Netflix Has Bought Many Of My Nollywood Movies – Kunle Afolayan
Netflix, America streaming giant, has acquired award-winning director and producer Kunle Afolayan’s acclaimed movie ‘Mokalik.’
Afolayan disclosed this in an interview with the News Agency of Nigeria (NAN) on Wednesday on the sideline of the French-Nigerian Cinema Days holding from July 2-3 at the Alliance Francaise, Ikoyi, Lagos.
“I wish to inform you that Netflix has acquired “Mokalik” and some other of my films,” he said.
However, Afolayan did not disclose the value paid for the acquisition, but added that the company has not announced when the films will be released on the platform.
The acquisition represents Netflix’s ongoing aggressive interest for Africa motion picture sector in recent times where there is still relatively untapped source of talents and contents.
The company had reportedly signaled that it planned to get serious about ordering/acquiring original series and films from the African continent, created by Africans.
At the Toronto International Film Festival (TIFF 2018), the streamer acquired Nigerian drama “Lion heart,” the directorial debut of Nollywood veteran actress Genevieve Nnaji.
It was also picked as a Netflix Original movie and was released worldwide on January 4, 2019.
NAN reports that ‘Mokalik’ features singer Simisola Ogunleye, a.k.a Simi, in her debut acting role and Big Brother Naija ex-housemate, Tobi Bakre among other actors.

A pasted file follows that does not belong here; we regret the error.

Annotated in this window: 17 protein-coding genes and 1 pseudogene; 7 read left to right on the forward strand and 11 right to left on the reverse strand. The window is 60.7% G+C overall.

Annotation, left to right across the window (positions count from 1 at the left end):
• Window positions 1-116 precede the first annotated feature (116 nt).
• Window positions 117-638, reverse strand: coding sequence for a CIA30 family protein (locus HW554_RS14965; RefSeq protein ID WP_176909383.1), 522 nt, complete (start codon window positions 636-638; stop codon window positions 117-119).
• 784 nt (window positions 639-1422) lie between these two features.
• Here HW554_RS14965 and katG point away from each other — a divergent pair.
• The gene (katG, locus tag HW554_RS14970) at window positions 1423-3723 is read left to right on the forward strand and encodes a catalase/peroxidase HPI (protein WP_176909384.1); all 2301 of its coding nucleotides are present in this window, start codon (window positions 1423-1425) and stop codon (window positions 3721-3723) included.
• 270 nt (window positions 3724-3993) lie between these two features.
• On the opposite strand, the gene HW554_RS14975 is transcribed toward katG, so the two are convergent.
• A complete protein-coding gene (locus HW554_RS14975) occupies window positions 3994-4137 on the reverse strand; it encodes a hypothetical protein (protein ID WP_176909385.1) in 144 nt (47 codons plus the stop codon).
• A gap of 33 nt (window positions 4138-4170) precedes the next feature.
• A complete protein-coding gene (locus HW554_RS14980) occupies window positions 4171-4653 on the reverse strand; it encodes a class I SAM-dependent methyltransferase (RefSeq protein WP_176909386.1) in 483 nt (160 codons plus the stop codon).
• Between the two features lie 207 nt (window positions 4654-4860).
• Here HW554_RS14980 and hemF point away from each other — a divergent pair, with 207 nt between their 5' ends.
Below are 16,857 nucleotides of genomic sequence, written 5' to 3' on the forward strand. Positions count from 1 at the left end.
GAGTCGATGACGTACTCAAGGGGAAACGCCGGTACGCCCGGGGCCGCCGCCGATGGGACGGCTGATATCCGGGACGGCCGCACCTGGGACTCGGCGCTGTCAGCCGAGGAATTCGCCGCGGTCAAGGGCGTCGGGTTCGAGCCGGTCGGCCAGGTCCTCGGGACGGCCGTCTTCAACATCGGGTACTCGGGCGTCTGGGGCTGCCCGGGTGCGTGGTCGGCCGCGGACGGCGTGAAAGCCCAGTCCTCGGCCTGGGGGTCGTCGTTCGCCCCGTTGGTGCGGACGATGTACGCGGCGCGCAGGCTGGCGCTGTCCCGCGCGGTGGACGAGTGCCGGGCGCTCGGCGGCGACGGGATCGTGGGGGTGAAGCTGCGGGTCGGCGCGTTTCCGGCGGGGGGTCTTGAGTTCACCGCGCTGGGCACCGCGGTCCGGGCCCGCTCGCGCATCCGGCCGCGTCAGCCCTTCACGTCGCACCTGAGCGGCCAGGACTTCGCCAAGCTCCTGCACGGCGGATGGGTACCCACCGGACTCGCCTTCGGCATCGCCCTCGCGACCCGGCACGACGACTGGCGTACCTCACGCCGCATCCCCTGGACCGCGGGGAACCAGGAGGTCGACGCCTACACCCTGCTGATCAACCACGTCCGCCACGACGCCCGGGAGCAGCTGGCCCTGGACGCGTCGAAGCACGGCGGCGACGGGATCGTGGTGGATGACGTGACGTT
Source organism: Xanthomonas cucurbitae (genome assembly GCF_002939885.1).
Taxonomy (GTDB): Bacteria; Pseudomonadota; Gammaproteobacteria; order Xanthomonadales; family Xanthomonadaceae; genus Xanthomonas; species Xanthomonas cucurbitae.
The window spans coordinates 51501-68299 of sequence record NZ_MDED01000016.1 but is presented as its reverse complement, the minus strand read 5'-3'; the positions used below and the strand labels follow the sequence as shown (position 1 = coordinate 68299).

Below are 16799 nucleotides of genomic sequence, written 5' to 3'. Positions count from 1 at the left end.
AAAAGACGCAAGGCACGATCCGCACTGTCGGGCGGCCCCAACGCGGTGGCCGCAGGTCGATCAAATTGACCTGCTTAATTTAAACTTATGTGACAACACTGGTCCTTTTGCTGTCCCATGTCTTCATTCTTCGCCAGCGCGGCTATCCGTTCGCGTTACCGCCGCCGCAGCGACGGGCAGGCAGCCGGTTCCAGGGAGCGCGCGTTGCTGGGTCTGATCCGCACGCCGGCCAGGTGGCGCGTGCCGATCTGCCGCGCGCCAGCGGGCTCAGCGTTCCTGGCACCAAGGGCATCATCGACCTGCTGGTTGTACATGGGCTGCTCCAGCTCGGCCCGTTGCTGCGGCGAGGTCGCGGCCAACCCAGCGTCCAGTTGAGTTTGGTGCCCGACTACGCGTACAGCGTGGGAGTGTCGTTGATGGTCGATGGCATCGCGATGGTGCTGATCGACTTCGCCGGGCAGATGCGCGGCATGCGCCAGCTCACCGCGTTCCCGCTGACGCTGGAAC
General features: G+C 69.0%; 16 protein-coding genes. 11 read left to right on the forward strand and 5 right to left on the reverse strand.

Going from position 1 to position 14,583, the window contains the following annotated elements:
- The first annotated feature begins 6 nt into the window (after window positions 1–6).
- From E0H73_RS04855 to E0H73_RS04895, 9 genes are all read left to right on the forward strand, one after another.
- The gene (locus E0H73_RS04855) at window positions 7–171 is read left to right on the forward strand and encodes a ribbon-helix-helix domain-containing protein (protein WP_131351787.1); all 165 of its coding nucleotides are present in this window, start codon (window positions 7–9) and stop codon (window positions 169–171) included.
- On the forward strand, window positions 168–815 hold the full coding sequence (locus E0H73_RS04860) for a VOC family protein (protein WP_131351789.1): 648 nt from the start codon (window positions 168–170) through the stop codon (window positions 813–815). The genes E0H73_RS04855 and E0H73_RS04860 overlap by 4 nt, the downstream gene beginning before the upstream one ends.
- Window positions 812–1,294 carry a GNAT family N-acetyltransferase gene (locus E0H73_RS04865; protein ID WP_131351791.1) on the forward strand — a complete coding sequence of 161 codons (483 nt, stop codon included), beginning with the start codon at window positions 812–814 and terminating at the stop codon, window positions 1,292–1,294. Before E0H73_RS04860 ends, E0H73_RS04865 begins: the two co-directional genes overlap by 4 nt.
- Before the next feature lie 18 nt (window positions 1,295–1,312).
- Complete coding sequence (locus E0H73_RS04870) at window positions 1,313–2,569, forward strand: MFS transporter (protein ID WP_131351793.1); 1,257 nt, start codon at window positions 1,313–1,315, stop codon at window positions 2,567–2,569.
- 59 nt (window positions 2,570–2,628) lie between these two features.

Other stars in the all-Yoruba cast movie include Femi Adebayo, Ayo Adesanya, Faithia Williams and Lateef Oladimeji.
Comic actors, including Wale Akorede (Okunu), Ayo Ogunshina (Papa Lolo) and Dayo Akinpelu (Alabi Yellow), also starred in the movie.
‘Mokalik’, written by Tunde Babalola and directed by Kunle Afolayan, is set in an automobile repair workshop (mechanic village).
The plot follows the story of an 11-year-old boy, Jaiye, from the middle-class suburbs, who decides to find his path in life as an apprentice at a mechanic workshop.
When his father arrives to take him home, Jaiye has to make up his mind if he wants to return to school or take on his apprenticeship full time.
“Visiting the mechanic workshop after about 15 years opened my eyes to a lot of things that I believe the world should know about our local auto car repairs industry,” Afolayan had said of the movie. (NAN)